[Arsla Jawaid has worked as a journalist and editor in Pakistan. She has consulted for U.S.-based policy institutes on issues of youth radicalization, countering violent extremism, and foreign fighters. She holds an M.A from Columbia University.]

Indonesia nabs ‘recruiter’ for Philippine terror group

From Anadolu Agemcy (Mar 15): Indonesia nabs ‘recruiter’ for Philippine terror group

Police official says Indonesian suspected of recruiting citizens to join Daesh-linked Abu Sayyaf militant group

Indonesia nabs ‘recruiter’ for Philippine terror group

Indonesian police have arrested a suspected militant accused of recruiting citizens to join a Daesh-linked terror group in the Philippines’ troubled south.

A national police spokesman told Anadolu Agency on Wednesday that 36-year-old Mahbub, who like many Indonesians uses one name, was arrested Monday in East Java province after police tracked his activities over two months.

"He recruited people who want to go to the southern Philippines," Insp. Gen. Boy Rafli Amar said. "We are still investigating how many people have departed."

Indonesia-based terror networks have a history of close relations with the Abu Sayyaf in the Philippines’ southern Mindanao island region.

In the early 2000s, some members of Jemaah Islamiyah, an affiliate of al-Qaeda in Southeast Asia, received military training at Abu Sayyaf camps.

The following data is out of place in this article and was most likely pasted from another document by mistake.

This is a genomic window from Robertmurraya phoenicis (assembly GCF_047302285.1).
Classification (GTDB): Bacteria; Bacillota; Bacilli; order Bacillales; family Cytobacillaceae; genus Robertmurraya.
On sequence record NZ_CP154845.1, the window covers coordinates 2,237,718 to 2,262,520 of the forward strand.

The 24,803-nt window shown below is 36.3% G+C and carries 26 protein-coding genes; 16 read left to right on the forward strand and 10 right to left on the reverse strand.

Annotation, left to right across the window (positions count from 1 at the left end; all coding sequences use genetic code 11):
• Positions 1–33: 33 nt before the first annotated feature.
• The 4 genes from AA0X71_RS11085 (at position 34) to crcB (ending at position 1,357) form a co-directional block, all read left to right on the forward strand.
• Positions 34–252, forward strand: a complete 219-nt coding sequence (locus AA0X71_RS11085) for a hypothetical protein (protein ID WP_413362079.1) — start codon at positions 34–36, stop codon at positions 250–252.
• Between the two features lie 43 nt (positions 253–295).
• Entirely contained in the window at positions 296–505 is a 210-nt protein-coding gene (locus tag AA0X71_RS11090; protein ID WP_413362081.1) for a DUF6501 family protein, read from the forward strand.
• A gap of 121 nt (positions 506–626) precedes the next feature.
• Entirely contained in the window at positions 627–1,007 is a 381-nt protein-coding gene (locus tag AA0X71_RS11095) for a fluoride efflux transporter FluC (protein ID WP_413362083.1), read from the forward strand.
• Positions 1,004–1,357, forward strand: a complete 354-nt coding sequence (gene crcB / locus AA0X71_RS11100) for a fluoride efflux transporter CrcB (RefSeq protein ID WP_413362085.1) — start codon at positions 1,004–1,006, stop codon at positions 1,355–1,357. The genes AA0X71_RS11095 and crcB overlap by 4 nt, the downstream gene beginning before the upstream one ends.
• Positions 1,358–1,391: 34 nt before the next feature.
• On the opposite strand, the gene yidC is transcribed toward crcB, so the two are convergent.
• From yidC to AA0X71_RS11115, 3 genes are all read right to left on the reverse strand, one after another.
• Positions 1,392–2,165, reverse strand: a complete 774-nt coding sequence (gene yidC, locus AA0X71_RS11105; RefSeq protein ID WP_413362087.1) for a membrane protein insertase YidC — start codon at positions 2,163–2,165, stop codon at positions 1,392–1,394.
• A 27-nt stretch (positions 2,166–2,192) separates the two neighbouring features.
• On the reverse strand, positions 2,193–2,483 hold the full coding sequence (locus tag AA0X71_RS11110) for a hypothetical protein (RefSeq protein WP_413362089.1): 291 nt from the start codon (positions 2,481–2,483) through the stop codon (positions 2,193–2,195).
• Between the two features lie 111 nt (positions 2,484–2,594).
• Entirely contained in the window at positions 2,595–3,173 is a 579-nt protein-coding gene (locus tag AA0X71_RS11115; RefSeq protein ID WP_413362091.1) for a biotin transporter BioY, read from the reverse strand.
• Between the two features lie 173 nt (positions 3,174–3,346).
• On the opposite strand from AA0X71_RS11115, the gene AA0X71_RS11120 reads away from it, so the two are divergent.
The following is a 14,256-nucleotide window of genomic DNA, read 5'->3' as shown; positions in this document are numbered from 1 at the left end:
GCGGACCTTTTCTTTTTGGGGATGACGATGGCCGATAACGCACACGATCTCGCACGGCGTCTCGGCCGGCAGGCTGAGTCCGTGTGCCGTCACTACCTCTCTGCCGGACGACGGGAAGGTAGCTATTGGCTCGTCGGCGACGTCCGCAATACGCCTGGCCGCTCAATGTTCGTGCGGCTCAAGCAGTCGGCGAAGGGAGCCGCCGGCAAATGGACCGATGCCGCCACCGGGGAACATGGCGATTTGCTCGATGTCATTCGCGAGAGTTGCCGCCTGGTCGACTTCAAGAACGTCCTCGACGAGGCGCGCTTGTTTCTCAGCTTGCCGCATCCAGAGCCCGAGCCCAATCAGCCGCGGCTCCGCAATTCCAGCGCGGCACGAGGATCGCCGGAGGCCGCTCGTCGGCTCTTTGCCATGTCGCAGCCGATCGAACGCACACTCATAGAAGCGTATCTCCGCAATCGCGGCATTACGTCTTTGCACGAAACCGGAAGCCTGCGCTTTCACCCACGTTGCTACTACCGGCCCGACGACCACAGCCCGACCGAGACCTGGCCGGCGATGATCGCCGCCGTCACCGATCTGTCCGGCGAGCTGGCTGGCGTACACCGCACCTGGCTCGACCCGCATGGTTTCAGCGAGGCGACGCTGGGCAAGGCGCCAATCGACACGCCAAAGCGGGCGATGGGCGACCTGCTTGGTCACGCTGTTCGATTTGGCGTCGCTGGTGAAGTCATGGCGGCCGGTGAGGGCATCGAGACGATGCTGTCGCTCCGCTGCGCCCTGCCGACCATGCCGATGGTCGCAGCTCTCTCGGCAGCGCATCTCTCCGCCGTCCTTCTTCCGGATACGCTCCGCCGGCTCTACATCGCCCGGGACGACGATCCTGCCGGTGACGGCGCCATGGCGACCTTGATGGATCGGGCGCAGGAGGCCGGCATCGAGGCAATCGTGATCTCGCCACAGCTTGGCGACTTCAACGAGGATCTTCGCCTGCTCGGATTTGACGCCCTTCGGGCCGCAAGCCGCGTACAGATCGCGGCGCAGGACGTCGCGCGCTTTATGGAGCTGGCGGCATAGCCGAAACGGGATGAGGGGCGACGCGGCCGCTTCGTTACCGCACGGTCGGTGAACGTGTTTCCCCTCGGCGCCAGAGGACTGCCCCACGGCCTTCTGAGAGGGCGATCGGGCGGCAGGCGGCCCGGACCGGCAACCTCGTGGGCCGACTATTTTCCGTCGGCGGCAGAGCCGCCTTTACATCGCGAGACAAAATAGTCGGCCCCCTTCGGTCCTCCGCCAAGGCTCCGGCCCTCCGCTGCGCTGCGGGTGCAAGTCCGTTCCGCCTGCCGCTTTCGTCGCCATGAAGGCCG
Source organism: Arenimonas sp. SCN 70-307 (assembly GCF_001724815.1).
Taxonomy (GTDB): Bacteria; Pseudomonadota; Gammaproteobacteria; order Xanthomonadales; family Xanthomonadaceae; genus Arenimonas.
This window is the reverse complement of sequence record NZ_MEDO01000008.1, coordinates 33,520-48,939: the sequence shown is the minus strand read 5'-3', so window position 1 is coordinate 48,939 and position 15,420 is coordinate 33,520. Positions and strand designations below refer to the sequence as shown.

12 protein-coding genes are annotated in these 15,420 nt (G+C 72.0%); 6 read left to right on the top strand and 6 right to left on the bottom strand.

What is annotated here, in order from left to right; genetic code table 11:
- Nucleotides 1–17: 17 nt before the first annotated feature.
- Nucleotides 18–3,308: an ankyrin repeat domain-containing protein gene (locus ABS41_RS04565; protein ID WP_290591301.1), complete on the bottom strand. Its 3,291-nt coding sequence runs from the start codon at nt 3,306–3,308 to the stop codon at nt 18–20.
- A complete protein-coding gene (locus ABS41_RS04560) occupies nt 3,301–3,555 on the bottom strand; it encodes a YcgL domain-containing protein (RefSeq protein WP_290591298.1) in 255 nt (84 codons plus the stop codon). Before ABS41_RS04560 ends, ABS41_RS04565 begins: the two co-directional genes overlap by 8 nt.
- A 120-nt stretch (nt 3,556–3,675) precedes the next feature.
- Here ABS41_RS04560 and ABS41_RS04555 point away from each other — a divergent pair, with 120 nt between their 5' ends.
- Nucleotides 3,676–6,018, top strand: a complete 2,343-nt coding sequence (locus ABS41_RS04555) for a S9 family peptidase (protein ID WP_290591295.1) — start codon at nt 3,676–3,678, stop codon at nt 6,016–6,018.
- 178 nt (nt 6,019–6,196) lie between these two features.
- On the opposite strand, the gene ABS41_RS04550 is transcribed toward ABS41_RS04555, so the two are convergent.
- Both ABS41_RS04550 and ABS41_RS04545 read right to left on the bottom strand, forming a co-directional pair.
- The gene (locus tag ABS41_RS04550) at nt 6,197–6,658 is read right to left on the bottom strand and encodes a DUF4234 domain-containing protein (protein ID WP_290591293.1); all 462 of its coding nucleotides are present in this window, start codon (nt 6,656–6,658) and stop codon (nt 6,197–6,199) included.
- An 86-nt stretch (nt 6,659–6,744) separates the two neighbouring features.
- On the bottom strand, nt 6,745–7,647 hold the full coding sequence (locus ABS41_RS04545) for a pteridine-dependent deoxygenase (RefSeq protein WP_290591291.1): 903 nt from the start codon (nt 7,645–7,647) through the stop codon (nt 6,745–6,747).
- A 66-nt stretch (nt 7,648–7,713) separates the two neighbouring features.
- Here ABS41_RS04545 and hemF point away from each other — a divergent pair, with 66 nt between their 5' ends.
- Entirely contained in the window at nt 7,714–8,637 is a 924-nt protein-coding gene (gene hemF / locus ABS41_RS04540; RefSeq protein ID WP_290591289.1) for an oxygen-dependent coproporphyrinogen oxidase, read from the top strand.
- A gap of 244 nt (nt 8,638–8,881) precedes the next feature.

Among them were two accused of involvement in the 2002 Bali bombings that left 202 people dead.

On Wednesday, Amar also said that Mahbub was connected to nine other suspected militants -- who police have said belong to a new terror group -- arrested last week for allegedly planning attacks on security forces.

"They are targeting the security forces. Therefore, we raise awareness," he underlined.

He said the radical group, which is based in Sulawesi island and has pledged allegiance to Daesh, considered police as enemies hampering their missions and capturing their fellow members.

Indonesia has been cracking down on militant groups since the 2002 Bali bombings.

The country has been on alert against extremist activities since 2015, further heightening security measures after a January 2016 attack left eight people -- including four Daesh-linked suspects -- dead in the capital.

CA confirms appointments of DepEd's Briones, 45 AFP officers

From InterAksyon (Mar 15): CA confirms appointments of DepEd's Briones, 45 AFP officers

Education Secretary Leonor Briones smiles at her confirmation hearing on Wednesday (March 15, 2017). ERNIE REYES, INTERAKSYON.COM

The Commission on Appointments (CA) headed by Senate President Aquilino “Koko” Pimentel III on Wednesday confirmed the ad interim appointment of Education Secretary Leonor Magtolis Briones and 45 officers of the Armed Forces of the Philippines (AFP).

In the plenary deliberations, Pimentel approved the motions for the confirmation of Briones and 456 AFP officers since there was no objection from the members.

Senators Bam Aquino, chairman of the CA committee on education; and Senate President Pro-Tempore Ralph Recto sponsored and seconded respectively the confirmation of Briones.

Aquino said that based on Briones’ accomplishments alone, it is clear that she is qualified for the job.

“And based on my personal experience working with her over the past 8 months (as former chairman of the Senate committee on education) I can say that she truly is champion for education – one who can make our hopes and dreams for every Filipino student a reality,” Aquino said.

Meanwhile, Pimentel also approved the confirmation to higher rank of the following AFP officers:

1.     B/Gen. Arnold F. Fernandez